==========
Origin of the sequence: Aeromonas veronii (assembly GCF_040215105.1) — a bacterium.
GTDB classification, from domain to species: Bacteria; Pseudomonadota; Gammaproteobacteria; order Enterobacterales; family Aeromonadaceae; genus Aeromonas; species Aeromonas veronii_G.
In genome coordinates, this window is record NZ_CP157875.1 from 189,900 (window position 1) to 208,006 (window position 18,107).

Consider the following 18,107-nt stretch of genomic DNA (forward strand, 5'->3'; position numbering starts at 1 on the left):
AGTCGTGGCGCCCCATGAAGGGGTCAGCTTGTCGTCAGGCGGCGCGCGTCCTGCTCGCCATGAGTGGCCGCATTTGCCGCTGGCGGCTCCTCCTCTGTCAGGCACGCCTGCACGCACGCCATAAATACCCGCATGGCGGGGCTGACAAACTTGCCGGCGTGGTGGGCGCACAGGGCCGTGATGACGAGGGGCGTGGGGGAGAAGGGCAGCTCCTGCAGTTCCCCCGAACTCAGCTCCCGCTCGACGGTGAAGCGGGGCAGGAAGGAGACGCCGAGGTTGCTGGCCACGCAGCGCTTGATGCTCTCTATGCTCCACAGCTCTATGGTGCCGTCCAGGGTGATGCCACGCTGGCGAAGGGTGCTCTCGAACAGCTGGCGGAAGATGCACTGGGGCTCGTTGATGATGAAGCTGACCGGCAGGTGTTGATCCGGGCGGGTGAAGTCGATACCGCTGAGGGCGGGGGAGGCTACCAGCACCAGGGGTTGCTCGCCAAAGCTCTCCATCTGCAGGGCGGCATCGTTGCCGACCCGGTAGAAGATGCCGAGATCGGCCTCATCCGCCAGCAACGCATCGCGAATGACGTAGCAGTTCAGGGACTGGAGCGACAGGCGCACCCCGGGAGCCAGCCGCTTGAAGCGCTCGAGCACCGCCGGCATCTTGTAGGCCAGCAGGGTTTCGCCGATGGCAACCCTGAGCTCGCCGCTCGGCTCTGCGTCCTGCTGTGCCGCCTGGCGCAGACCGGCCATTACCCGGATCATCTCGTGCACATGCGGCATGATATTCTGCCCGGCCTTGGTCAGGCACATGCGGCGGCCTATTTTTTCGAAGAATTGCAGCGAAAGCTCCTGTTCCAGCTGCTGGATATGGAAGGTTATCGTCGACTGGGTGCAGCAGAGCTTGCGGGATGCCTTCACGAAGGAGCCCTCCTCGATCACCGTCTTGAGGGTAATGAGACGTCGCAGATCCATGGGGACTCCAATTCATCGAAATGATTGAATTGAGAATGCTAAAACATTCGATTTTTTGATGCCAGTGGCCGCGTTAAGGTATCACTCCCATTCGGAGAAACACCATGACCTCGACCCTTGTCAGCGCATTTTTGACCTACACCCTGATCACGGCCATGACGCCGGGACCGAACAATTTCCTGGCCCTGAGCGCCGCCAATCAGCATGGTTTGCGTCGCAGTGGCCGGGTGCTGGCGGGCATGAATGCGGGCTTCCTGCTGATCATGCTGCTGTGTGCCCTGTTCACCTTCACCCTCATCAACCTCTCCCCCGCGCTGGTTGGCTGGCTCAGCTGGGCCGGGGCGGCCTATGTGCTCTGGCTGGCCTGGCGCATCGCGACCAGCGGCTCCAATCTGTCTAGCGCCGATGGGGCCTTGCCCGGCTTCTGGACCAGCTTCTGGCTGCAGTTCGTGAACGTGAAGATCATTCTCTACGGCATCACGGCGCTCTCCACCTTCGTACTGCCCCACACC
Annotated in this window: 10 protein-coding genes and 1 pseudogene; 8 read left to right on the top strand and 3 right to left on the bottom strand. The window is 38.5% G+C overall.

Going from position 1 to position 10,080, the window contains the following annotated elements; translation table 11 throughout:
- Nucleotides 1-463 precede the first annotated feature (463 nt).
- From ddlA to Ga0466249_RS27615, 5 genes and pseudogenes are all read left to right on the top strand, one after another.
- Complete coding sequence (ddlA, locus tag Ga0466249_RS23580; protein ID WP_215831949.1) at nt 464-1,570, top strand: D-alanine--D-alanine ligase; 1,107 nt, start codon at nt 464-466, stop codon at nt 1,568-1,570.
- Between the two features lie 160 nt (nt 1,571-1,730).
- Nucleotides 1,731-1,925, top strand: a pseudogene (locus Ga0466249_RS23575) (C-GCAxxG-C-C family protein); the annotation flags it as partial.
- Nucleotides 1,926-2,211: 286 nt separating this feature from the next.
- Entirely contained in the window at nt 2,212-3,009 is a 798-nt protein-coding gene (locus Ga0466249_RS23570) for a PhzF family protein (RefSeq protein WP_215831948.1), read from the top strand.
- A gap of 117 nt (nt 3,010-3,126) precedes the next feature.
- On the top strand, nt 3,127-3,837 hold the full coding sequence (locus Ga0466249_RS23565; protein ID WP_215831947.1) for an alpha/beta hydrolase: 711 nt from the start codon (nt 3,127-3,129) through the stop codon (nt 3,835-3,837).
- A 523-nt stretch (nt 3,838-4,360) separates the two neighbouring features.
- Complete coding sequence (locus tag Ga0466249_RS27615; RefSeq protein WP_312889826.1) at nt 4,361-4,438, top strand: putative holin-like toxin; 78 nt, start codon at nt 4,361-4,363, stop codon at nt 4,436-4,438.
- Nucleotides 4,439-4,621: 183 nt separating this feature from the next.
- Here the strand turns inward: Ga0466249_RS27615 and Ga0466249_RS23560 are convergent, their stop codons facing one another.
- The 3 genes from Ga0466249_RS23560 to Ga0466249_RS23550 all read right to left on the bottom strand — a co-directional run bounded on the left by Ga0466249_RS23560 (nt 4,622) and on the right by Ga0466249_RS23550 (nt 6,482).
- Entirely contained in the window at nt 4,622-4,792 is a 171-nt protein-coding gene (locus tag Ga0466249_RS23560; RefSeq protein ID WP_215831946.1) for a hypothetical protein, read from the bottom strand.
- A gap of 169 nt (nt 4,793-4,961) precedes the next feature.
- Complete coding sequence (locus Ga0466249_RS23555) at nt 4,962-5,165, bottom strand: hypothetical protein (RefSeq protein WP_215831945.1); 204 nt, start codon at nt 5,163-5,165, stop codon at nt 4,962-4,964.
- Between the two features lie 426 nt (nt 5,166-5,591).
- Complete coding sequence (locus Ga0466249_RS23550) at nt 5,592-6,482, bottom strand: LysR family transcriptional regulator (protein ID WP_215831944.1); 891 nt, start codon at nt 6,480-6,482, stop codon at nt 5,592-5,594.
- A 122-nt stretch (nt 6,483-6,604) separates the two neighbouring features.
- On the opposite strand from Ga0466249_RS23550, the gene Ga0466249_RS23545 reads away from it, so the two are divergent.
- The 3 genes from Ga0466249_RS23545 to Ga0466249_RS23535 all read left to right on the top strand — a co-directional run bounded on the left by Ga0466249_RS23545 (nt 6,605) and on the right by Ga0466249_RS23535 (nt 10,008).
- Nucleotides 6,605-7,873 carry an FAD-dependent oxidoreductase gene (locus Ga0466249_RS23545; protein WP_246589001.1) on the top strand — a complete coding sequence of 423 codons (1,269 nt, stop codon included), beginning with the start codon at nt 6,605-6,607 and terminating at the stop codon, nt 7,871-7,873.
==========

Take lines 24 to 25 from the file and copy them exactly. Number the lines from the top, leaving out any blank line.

- Complete coding sequence (locus Ga0466249_RS23555) at nt 4,962-5,165, bottom strand: hypothetical protein (RefSeq protein WP_215831945.1); 204 nt, start codon at nt 5,163-5,165, stop codon at nt 4,962-4,964.
- Between the two features lie 426 nt (nt 5,166-5,591).